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EPIC Alert 19.06 [2012] EPICAlert 6

EPIC Alert 19.06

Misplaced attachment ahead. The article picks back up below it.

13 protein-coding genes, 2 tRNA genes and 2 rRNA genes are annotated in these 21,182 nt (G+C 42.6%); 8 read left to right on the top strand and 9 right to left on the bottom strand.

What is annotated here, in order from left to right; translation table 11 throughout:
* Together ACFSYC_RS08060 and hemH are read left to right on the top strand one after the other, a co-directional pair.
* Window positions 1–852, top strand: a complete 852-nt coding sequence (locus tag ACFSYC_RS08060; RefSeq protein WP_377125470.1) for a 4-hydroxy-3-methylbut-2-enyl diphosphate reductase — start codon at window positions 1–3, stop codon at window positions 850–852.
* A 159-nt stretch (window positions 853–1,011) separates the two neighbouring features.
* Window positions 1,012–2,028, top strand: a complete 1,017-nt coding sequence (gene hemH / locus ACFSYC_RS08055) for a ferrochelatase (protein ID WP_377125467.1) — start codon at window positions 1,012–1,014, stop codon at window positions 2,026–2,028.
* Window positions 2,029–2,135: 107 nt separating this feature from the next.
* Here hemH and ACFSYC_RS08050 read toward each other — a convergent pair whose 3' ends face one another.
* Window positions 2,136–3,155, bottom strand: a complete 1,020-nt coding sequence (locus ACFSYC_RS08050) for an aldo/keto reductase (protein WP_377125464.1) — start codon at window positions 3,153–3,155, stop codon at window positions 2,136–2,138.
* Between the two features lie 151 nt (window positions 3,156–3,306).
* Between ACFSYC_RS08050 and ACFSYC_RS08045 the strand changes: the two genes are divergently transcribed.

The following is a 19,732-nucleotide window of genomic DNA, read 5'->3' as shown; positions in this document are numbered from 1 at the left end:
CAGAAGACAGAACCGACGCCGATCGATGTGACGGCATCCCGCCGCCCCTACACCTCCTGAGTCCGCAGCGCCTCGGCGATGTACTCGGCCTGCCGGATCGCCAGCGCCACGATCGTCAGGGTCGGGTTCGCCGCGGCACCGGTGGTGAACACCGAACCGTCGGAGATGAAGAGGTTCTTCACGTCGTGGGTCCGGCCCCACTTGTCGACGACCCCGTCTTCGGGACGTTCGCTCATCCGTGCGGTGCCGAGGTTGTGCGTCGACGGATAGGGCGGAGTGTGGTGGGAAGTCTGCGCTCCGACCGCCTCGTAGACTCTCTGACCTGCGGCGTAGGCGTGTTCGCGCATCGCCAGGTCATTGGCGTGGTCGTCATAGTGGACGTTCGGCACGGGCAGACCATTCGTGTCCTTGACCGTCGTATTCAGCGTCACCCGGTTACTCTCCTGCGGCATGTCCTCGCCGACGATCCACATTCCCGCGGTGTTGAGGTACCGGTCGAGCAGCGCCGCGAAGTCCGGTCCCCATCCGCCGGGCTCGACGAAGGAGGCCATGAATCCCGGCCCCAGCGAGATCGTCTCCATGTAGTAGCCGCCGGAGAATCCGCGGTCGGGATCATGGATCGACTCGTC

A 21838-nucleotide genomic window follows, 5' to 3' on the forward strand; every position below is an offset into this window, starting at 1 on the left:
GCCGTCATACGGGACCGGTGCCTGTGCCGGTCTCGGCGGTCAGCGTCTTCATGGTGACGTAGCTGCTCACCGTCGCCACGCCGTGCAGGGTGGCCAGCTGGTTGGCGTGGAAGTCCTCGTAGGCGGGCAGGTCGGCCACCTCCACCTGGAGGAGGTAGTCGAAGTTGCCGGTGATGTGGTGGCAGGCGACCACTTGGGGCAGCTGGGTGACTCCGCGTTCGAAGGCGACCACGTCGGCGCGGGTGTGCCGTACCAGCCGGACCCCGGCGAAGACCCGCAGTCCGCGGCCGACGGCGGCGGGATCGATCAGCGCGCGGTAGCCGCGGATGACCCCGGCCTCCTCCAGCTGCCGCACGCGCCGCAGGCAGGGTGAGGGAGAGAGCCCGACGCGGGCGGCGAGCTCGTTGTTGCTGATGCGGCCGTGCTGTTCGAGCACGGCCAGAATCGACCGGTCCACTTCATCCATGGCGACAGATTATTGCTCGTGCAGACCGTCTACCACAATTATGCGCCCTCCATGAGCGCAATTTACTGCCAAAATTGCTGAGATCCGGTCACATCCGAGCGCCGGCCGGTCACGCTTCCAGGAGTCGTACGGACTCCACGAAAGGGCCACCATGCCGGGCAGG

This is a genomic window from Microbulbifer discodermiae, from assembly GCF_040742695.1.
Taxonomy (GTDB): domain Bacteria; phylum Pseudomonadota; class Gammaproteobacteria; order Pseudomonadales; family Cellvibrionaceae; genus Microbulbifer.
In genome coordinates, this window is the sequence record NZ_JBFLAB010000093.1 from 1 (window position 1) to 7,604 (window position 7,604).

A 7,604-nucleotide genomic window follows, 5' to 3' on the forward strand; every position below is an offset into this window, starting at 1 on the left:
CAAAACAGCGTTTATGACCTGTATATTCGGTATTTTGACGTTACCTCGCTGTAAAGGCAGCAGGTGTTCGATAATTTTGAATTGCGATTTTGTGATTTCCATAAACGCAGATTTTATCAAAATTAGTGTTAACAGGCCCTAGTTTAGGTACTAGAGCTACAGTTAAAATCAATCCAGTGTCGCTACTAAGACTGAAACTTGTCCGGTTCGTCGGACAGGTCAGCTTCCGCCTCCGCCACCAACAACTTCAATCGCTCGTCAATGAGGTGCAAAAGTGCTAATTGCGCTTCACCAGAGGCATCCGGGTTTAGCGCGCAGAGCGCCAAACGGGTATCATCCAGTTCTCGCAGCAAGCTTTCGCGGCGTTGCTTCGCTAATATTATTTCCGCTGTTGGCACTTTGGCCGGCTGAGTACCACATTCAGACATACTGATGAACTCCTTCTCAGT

======================================================================= E P I C A l e r t ======================================================================= Volume 19.06 March 29, 2012 ----------------------------------------------------------------------- Published by the Electronic Privacy Information Center (EPIC) Washington, D.C. "Defend Privacy. Support EPIC." ======================================================================= Table of Contents ======================================================================= [1] Supreme Court Limits Privacy Act Remedies [2] EPIC Argues in Federal Court for Disclosure of Google-NSA Agreement [3] EPIC Urges Court to Uphold Location Privacy in Mobile Tracking Case [4] Facebook Policy Changes Raise 2011 Consent Order Compliance Issues [5] US, EU Privacy Officials Hold Joint Conference on Personal Data [6] News in Brief [7] EPIC in the News [8] Book Review: 'Net Locality' [9] Upcoming Conferences and Events SAVE THE DATE! EPIC Annual Champion of Freedom Awards Dinner, with Host Dahlia Lithwick. June 11, 2012, The Fairfax at Embassy Row, Washington, DC. For More Information: ======================================================================= [1] Supreme Court Limits Privacy Act Remedies ======================================================================= The Supreme Court held in a 5-3 opinion March 28 that the Privacy Act does not allow recovery of mental and emotional damages suffered as a result of the government's "willful and intentional violation" of the Act. In FAA v. Cooper, the Court considered whether the key term "actual damages" should be interpreted to include mental and emotional damages. A lower court held that the term unambiguously included such damages in the context of the Privacy Act. The majority Court opinion, written by Justice Samuel Alito, however, overturned the lower court's decision, finding that the term was ambiguous, and should be narrowly construed to limit government liability. In a dissenting opinion, Justice Sonia Sotomayor, joined by Justices Stephen Breyer and Ruth Bader Ginsburg, argued that the purpose of the Privacy Act is unambiguous: to protect individuals from "substantial harm, embarrassment, inconvenience, or unfairness" that result from government privacy violations. In 2011, EPIC filed a "friend of the court" brief in FAA v. Cooper, stating that privacy laws routinely provide recovery for mental and emotional harm, that such damages are the most common result of privacy violations, and that civil remedies are necessary to ensure enforcement of the Privacy Act. Congress is currently considering amendments to the Privacy Act. EPIC submitted a letter to Senator Daniel Akaka (D-HI) in response to a Request for Comments on the Privacy Act Modernization bill. The proposed legislation would strengthen civil and criminal penalties for improper disclosure of individual records. The amendments would also strengthen Government accountability. However, the proposed legislation must now account for the Supreme Courts decision in FAA v. Cooper to eliminate the primary civil remedy in a majority of Privacy Act cases. EPIC will file revised comments on the proposed legislation in light of the Supreme Court's decision in Cooper. US Supreme Court: Decision in FAA v. Cooper (Mar. 28,2012) EPIC: Letter to Sen. Akaka re: Privacy Act Comments (Mar. 27, 2012) http://epic/org/redirect/032812-epic-akaka-letter.html EPIC: FAA v Cooper EPIC: Privacy Act of 1974 ======================================================================== [2] EPIC Argues in Federal Court for Disclosure of Google-NSA Agreement ======================================================================== EPIC argued before the DC Circuit Court of Appeals March 20 that the National Security Agency must disclose documents related to a January 2010 cyber-attack on Google services. After the attack it was widely reported that Google and the NSA entered into a cooperative cybersecurity agreement; EPIC subsequently filed a Freedom of Information Act request with the agency, seeking disclosure of records and communications related to the attack and any cooperative agreement between the NSA and Google. In response, the NSA invoked the controversial "Glomar Response," refusing to acknowledge the existence or non-existence of any documents, and similarly refusing to search for documents responsive to EPIC's FOIA request. EPIC Executive Director Marc Rotenberg argued that the NSA's "Glomar response" was improper in this case, and that the Freedom of Information Act requires the agency to search for and release r esponsive records. Rotenberg also contended that the NSA had already publicly disclosed its views on the security of Google services, and thus could not deny the existence of related records. The government's attorney argued that the agency can neither confirm nor deny the existence of responsive records because the NSA Act protects the agency's "functions and activities" from disclosure. Judge Douglas Ginsburg asked the government attorney how an unsolicited communication from Google could reveal protected NSA information. The attorney argued that such records would tend to reveal a relationship between the NSA and Google. In the original FOIA request, EPIC asked for: "All records concerning an agreement or similar basis for collaboration, final or draft, between the NSA and Google regarding cyber security; "All records of communication between NSA and Google concerning Gmail, including but not limited to Google's decision to fail to routinely encrypt Gmail messages prior to January 13, 2010; "All records of communications regarding NSA's role in Google's decision regarding the failure to routinely deploy encryption for cloud-based computing service, such as Google Docs." EPIC: EPIC v. NSA - Google/NSA Relationship DC District Court: EPIC Lawsuit Against NSA (July 8, 2012) NSA/CSS: About Information Assurance ======================================================================== [3] EPIC Urges Court to Uphold Location Privacy in Mobile Tracking Case ======================================================================== EPIC has filed a "friend of the court" brief in the Fifth Circuit, urging the court to uphold Fourth Amendment protections for cellphone users. The issue presented in "In re Application of US for Historical Cell- Site Data" is whether a government or law enforcement application for cellphone location records under the Stored Communications Act (SCA), without probable cause, violates the Fourth Amendment. A lower court held that the application must be denied because the cellphone records at issue would reveal 60 days worth of private location information, which is protected by the Fourth Amendment. The Fifth Circuit Court of Appeals will now review the lower court opinion in light of the Supreme Court's recent decision in US v. Jones, which held that the warrantless attachment and use of a GPS car-tracking device for 24 days violated the defendant's Fourth Amendment rights. EPIC's brief argues that the lower court's opinion should be upheld in context of the Jones decision because cellphone location records are collected without users' knowledge or consent. The records in this case, EPIC maintains, create a "comprehensive map of an individual's movements, activities, and relationships . . . precisely the type of information that individuals reasonably and justifiably believe will remain private." The individual privacy interest in these records is even stronger than the interest in Jones, the brief states, because the records were collected over two months rather than 24 days, and individuals keep cellphones with them at all times, whereas cars are used variably. The government will file a reply to EPIC's and other "friend of the court" briefs on March 30. The court has not yet determined whether it will hold oral argument. A decision is expected later this year. Fifth District Court: Order in Cell-Site Data Case (Nov. 11, 2011) http://epic/org/redirect/032812-5th-cellsite-order.html EPIC: "Friend of the Court Brief" in Cell-Site Case (Mar. 16, 2012) EPIC: In re US Application for Historic Cell-Site Data EPIC: Locational Privacy ======================================================================= [4] Facebook Policy Changes Raise 2011 Consent Order Compliance Issues ======================================================================= Facebook recently announced changes to its "Statement of Rights and Responsibilities." The most-discussed change involves Facebook app access to user data; although Facebook's practices have not changed, the company now states that a user's information is disclosed to apps used by that person's Facebook friends. Facebook also allows user- downloaded software or plugins to automatically download updates, upgrades, and additional features, and prohibits users from tagging others who do not wish to be tagged. Allowing apps to access the personal information of a Facebook user's friends raises questions about Facebook's compliance with a 2011 settlement with the Federal Trade Commission, in which the agency found that Facebook "deceived consumers by telling them they could keep their information on Facebook private, and then repeatedly allowing it to be shared and made public." In particular, the FTC found that Facebook had misled users about the extent to which their personal information would be made available to their friends' Facebook apps. The settlement, which follows from complaints filed by EPIC and other consumer and privacy organizations in 2009 and 2010, bars Facebook from changing privacy settings without users' affirmative consent, or misrepresenting the privacy or security of users' personal information. In comments filed with the FTC, EPIC said that the existing settlement is "insufficient to address the concerns originally identified by EPIC and the consumer coalition, as well as those findings established by the Commission." The new Facebook app access provisions also raise doubts about the effectiveness of Facebook's privacy settings. Facebook's "How People Bring Your Info To Apps They Use" privacy setting allows users to or to turn off Platform Apps altogether if they don't use any Apps themselves. Facebook's terms do not include any reference to those settings, thus leaving users without necessary information about the interaction between the privacy settings and the Statement of Rights and Responsibilities. The changes were open for public comment until March 23. Facebook received 526 comments, which it plans to review in the coming weeks. Facebook: Statement of Rights and Responsibilities Facebook: Statement of Rights and Responsibilities (Tracked Changes) FTC: Facebook Settlement EPIC: In re Facebook (Dec. 17, 2009) EPIC: In re Facebook 2 (May 5, 2010) EPIC: Comments to FTC on Facebook Settlement (Dec. 27, 2011) EPIC: Facebook Privacy EPIC: Facebook Settlement ======================================================================= [5] US, EU Privacy Officials Hold Joint Conference on Personal Data ======================================================================= Policymakers from the United States and the European Union participated in a March 19 joint conference on the Privacy and Protection of Personal Data. The conference was held simultaneously in Washington, DC, and Brussels via videoconference link, and included panels on privacy protections, compliance, and enforcement. The conference featured several prominent panelists and keynote speakers, including EPIC Executive Director Marc Rotenberg and US Representative Ed Markey (D-MA). EU Vice President Viviane Reding and US Commerce Secretary John Bryson, who also participated as keynote speakers, issued a joint statement reaffirming a commitment to privacy protection. The statement emphasized the need for a consistent regulatory structure to protect privacy: "As the EU and the United States continue to work on significant revisions to their respective privacy frameworks over the next several years, the two sides will endeavor to find mechanisms that will foster the free flow of data across the Atlantic," the statement reads. US and EU consumer and privacy organizations also issued a statement commending the new US Consumer Privacy Bill of Rights but cautioning that the US must continue to improve safeguarding the interests of users of new Internet-based services. Both statements urged the United States to ratify the International Privacy Convention, published by the Council of Europe in 1981 and adopted by more than 40 countries. In 2009, a broad coalition of civil society groups from around the world, including EPIC, signed the Madrid Privacy Declaration, affirming "that privacy is a fundamental human right." The Declaration makes 10 key recommendations for countries to follow in order to preserve privacy and civil rights on the Internet. EU Conference: Privacy and Protection of Personal Data (Mar. 19, 2012) EU-US Coalition: Joint Statement on Data Protection (Mar. 19, 2012) US-EU Organizations: Joint Statement on Data Privacy (Mar. 19, 2012) The Public Voice: The Madrid Privacy Declaration The White House: New Consumer Privacy Framework (Feb. 2012) EPIC: EU Data Protection Directive ======================================================================= [6] News in Brief ======================================================================= Congress Calls for Investigation of Body Scanner Radiation Risks Both the House and Senate have introduced bills that would require the Department of Homeland Security "to contract with an independent laboratory to study the health effects of backscatter x-ray machines used at airline checkpoints operated by the Transportation Security Administration," and to provide airline passengers with improved notice of those health effects. The bills focus on the health effects of certain groups of individuals screened by the backscatter x-ray machines, including frequent air travelers, flight crews, and persons with greater sensitivity to radiation, such as children, pregnant women, the elderly, and cancer patients. In 2010, EPIC filed a Freedom of Information Act lawsuit asking a court to force the Department of Homeland Security to disclose documents about radiation testing results as well as agency fact sheets on radiation risks. House Bill on Backscatter Radiation (H.R. 4068) (Feb. 16, 2012) Senate Bill on Backscatter Radiation (S. 2044) (Jan. 31, 2012) EPIC: Whole Body Imaging Technology EPIC v. DHS: Full Body Scanner Radiation Risks House of Representatives Issues FOIA Request Management Report Card The US House of Representatives Committee on Oversight and Government Reform has issued the 2012 "Report Card on Federal Government's Efforts to Track and Manage FOIA Requests." The Report Card assigns letter grades to agencies based upon their "ability and willingness . . . to submit information" to the House Committee about their FOIA tracking systems. This information includes the FOIA requester's name, date of the request, a description of the records requested, the date the request was closed, and whether the agency provided responsive records to the request. The Federal Trade Commission was one of the highest- scoring agencies, earning an "A+" for its FOIA management. The Department of Justice, the Department of Defense, and the Department of Homeland Security each received a "D" letter grade for their FOIA tracking systems. US House Oversight Committee: FOIA Report Card (Mar. 15, 2012) US House: Committee on Oversight and Government Reform EPIC: FOIA Cases EPIC: Open Government Open Government Groups Oppose McCain Cybersecurity FOIA Exemption Open-government organizations have sent a letter to Sen. John McCain (R-AZ), opposing specific provisions in a cybersecurity bill he introduced. FOIA exemptions limit public access to government information; the SECURE IT Act would create a new Freedom of Information Act exemptions for "cyber threat information" as well as for all information shared with a cybersecurity center. The letter contends that "Unnecessarily wide-ranging exemptions of this type have the potential to harm public safety and the national defense more than they enhance those interests." In a March statement for the Senate hearing on FOIA and critical infrastructure information, EPIC also warned against new FOIA exemptions and said that the National Security Agency has become a "black hole" for public information about cybersecurity. Letter to Senator McCain (Mar. 13, 2012) ttp:// Senate Judiciary Committee: Hearing on FOIA (Mar. 13, 2012) EPIC: Statement for the Record on FOIA Senate Hearing (Mar. 12, 2012) SECURE IT Act of 2012 EPIC: Cybersecurity EPIC: FOIA FTC Settles with RockYou Over Security Flaws, COPPA Violations The Federal Trade Commission has announced a settlement with the social game site over charges that the site's poor security allowed hackers to access the personal information of 32 million users, many of them young people. The FTC also alleged that RockYou violated the Children's Online Privacy Protection Act Rule by knowingly collecting approximately 179,000 childrens' email addresses and associated passwords without parental consent. The settlement prohibits the company from making future deceptive claims about privacy and data security, bars future violations of the COPPA Rule, and requires RockYou to implement a data security program and to pay a $250,000 civil penalty. In 2011, EPIC submitted comments about the FTC's proposed new COPPA rules, which the agency claimed would improve children's online protection in light of new mobile devices and social network services. FTC: Press Release on RockYou Settlement (Mar. 27, 2012) FTC: Press Release on New Proposed COPPA Rules (Sept. 15, 2012) EPIC: Comments to FTC on New Proposed COPPA Rules (Dec. 23, 2011) EPIC: COPPA EPIC: FTC DHS Privacy Office Issues Quarterly Report to Congress The Department of Homeland Security's Privacy Office has issued the First Quarter Fiscal Year 2012 Report to Congress. The report details DHS programs and functions that affect privacy, such as privacy impact assessments and systems of records notices. The report also summarizes the 295 privacy compliance complaints that the agency received between Sept. 1, 2011 and Nov. 30, 2011. EPIC has closely followed DHS Privacy Office activities, and has worked to ensure timely release of DHS privacy reports. DHS Privacy Office: 2012 First Quarter Report (March 2012) EPIC: "Privacy Report Held Hostage" EPIC: DHS Chief Privacy Office and Privacy ======================================================================= [7] EPIC in the News ======================================================================= "FTC online privacy proposals slammed by activists.", March 27, 2012. http://epic/org/redirect/032812-nymag-epic-dhs.html "Dept. of Homeland Security Hopes to Be Anti-NYPD When It Comes to Domestic Surveillance." New York Magazine, March 22, 2012. http://epic/org/redirect/032812-nymag-epic-dhs.html "U.S. Relaxes Limits on Use of Data in Terror Analysis." New York Times, March 22, 2012. http://epic/org/redirect/032812-nytimes-epic-terror.html "Google Customers Sue Over Changes to Privacy Policy Rules." Bloomberg News, March 21, 2012. http://epic/org/redirect/032812-bloomberg-epic-google.html "Searching for Google, NSA connection." The Daily Progress, March 20, 2012. http://epic/org/redirect/032812-daily-progress-epic-nsa.html "Social media role in police cases growing." USA Today, March 18, 2012. http://epic/org/redirect/032812-usa-today-social-police.html For More EPIC in the News: ======================================================================= [8] Book Review: 'Net Locality' ======================================================================= "Net Locality: Why Location Matters in a Networked World," Eric Gordon and Adriana de Souza e Silva If the Internet is all about the Web, and the Web is all about location, then the Internet is all about you and the physical space where you're sitting, reading these words. Not just your geospacial location, mind you - rather, your real-world ability to be sold to (and sold) in real time. The nature of self and identity in the increasingly commonplace merging of physical and virtual worlds is what Communications professors Eric Gordon and Adriana de Souza e Silva call "Net Locality" - "where the experience of 'being there' is the experience of being in a location where data is accessible." "Net Locality," an academic book with a decidedly engaging, un-academic tone, guides readers through the evolution of the Internet's emergence as a player in physical space, from GeoCities to FourSquare, across continents, through physical and virtual communities, mashups, geolocation games, and ultimately into the thorny privacy issues inherent in letting the world know, literally, where you stand. Gordon and de Souza e Silva understand the privacy ramifications of Web users' current obsession with location - at least intellectually. They're cognizant of "top down" government surveillance of locational data, and ad companies that use your coordinates to offer you real-time coupons or reviews, or collect your data for some other, unexplained purpose. They sympathize with user fears of "collateral surveillance" by jealous exes and anonymous stalkers. They discuss the psychological fears of having one's self either excluded from or overly exposed by location-based community and discourse. But, honestly, their joyful enthusiasm for location-based technology makes these self-described "privacy pragmatists" only moderatelyconcerned about inherent location- based privacy risks. The authors do fault Google for "selling the cultural shift" towards locational disclosure, for effectively privatizing public space and for the de facto philosophy "that it is better to apologize than ask for permission." But they also portray, if subtly, critics of Google StreetView as slightly paranoid whiners: "If location is public, then how can one maintain any claims of privacy as it pertains to location?" they wonder. (It's worth noting, however, that their chapter on globalization criticizes repressive governments for using location- based services to track dissenting citizens.) Like Wordsworth, Gordon and de Souza e Silva wonder whether the geolocational "world is too much with us." But they don't fret over it too much: "On the one hand," they say, "we might think that national boundaries are eroding, and cities are losing their unique characteristics." But, they affirm, "'nation-states, despite their multidimensional crises, do not disappear; they transform.'" So, too, they suggest, should we. -- EC Rosenberg ================================ EPIC Publications: "Litigation Under the Federal Open Government Laws 2010," edited by Harry A. Hammitt, Marc Rotenberg, John A. Verdi, Ginger McCall, and Mark S. Zaid (EPIC 2010). Price: $75 Litigation Under the Federal Open Government Laws is the most comprehensive, authoritative discussion of the federal open access laws. This updated version includes new material regarding President Obama's 2009 memo on Open Government, Attorney General Holder's March 2009 memo on FOIA Guidance, and the new executive order on declassification. The standard reference work includes in-depth analysis of litigation under: the Freedom of Information Act, the Privacy Act, the Federal Advisory Committee Act, and the Government in the Sunshine Act. The fully updated 2010 volume is the 25th edition of the manual that lawyers, journalists and researchers have relied on for more than 25 years. ================================ "Information Privacy Law: Cases and Materials, Second Edition" Daniel J. Solove, Marc Rotenberg, and Paul Schwartz. (Aspen 2005). Price: $98. This clear, comprehensive introduction to the field of information privacy law allows instructors to enliven their teaching of fundamental concepts by addressing both enduring and emerging controversies. The Second Edition addresses numerous rapidly developing areas of privacy law, including: identity theft, government data mining and electronic surveillance law, the Foreign Intelligence Surveillance Act, intelligence sharing, RFID tags, GPS, spyware, web bugs, and more. Information Privacy Law, Second Edition, builds a cohesive foundation for an exciting course in this rapidly evolving area of law. ================================ "Privacy & Human Rights 2006: An International Survey of Privacy Laws and Developments" (EPIC 2007). Price: $75. This annual report by EPIC and Privacy International provides an overview of key privacy topics and reviews the state of privacy in over 75 countries around the world. The report outlines legal protections, new challenges, and important issues and events relating to privacy. Privacy & Human Rights 2006 is the most comprehensive report on privacy and data protection ever published. ================================ "The Public Voice WSIS Sourcebook: Perspectives on the World Summit on the Information Society" (EPIC 2004). Price: $40. This resource promotes a dialogue on the issues, the outcomes, and the process of the World Summit on the Information Society (WSIS). This reference guide provides the official UN documents, regional and issue-oriented perspectives, and recommendations and proposals for future action, as well as a useful list of resources and contacts for individuals and organizations that wish to become more involved in the WSIS process. ================================ "The Privacy Law Sourcebook 2004: United States Law, International Law, and Recent Developments," Marc Rotenberg, editor (EPIC 2005). Price: $40. The Privacy Law Sourcebook, which has been called the "Physician's Desk Reference" of the privacy world, is the leading resource for students, attorneys, researchers, and journalists interested in pursuing privacy law in the United States and around the world. It includes the full texts of major privacy laws and directives such as the Fair Credit Reporting Act, the Privacy Act, and the OECD Privacy Guidelines, as well as an up-to-date section on recent developments. New materials include the APEC Privacy Framework, the Video Voyeurism Prevention Act, and the CAN-SPAM Act. ================================ "Filters and Freedom 2.0: Free Speech Perspectives on Internet Content Controls" (EPIC 2001). Price: $20. A collection of essays, studies, and critiques of Internet content filtering. These papers are instrumental in explaining why filtering threatens free expression. ================================ EPIC publications and other books on privacy, open government, free expression, and constitutional values can be ordered at: EPIC Bookstore ================================ EPIC also publishes EPIC FOIA Notes, which provides brief summaries of interesting documents obtained from government agencies under the Freedom of Information Act. Subscribe to EPIC FOIA Notes at: ======================================================================= [9] Upcoming Conferences and Events ======================================================================= Symposium on 'Internet Privacy: A Culture of Privacy and Trust on the Internet.' 26 March 2012, Berlin. For More Information: NYU/Princeton Conference: 'Mobile and Location Privacy: A Technology and Policy Dialog.' 13 April 2012, New York, NY. For More Information: We Robot 2012: 'Setting the Agenda.' 21-22 April 2012, Miami, FL. For More Information: ======================================================================= Join EPIC on Facebook and Twitter ======================================================================= Join the Electronic Privacy Information Center on Facebook and Twitter: Join us on Twitter for #privchat, Tuesdays, 11:00am ET. Start a discussion on privacy. Let us know your thoughts. Stay up to date with EPIC's events. Support EPIC. ======================================================================= Privacy Policy ======================================================================= The EPIC Alert mailing list is used only to mail the EPIC Alert and to send notices about EPIC activities. We do not sell, rent or share our mailing list. We also intend to challenge any subpoena or other legal process seeking access to our mailing list. We do not enhance (link to other databases) our mailing list or require your actual name. In the event you wish to subscribe or unsubscribe your e-mail address from this list, please follow the above instructions under "subscription information." ======================================================================= About EPIC ======================================================================= The Electronic Privacy Information Center is a public interest research center in Washington, DC. It was established in 1994 to focus public attention on emerging privacy issues such as the Clipper Chip, the Digital Telephony proposal, national ID cards, medical record privacy, and the collection and sale of personal information. EPIC publishes the EPIC Alert, pursues Freedom of Information Act litigation, and conducts policy research. For more information, see or write EPIC, 1718 Connecticut Ave. NW, Suite 200, Washington, DC 20009. +1 202 483 1140 (tel), +1 202 483 1248 (fax). ======================================================================= Donate to EPIC ======================================================================= If you'd like to support the work of the Electronic Privacy Information Center, contributions are welcome and fully tax-deductible. Checks should be made out to "EPIC" and sent to 1718 Connecticut Ave. NW, Suite 200, Washington, DC 20009. Or you can contribute online at: Your contributions will help support Freedom of Information Act and First Amendment litigation, strong and effective advocacy for the right of privacy and efforts to oppose government regulation of encryption and expanding wiretapping powers. Thank you for your support. ======================================================================= Subscription Information ======================================================================= Subscribe/unsubscribe via web interface: Back issues are available at: The EPIC Alert displays best in a fixed-width font, such as Courier. ------------------------- END EPIC Alert 19.06 ------------------------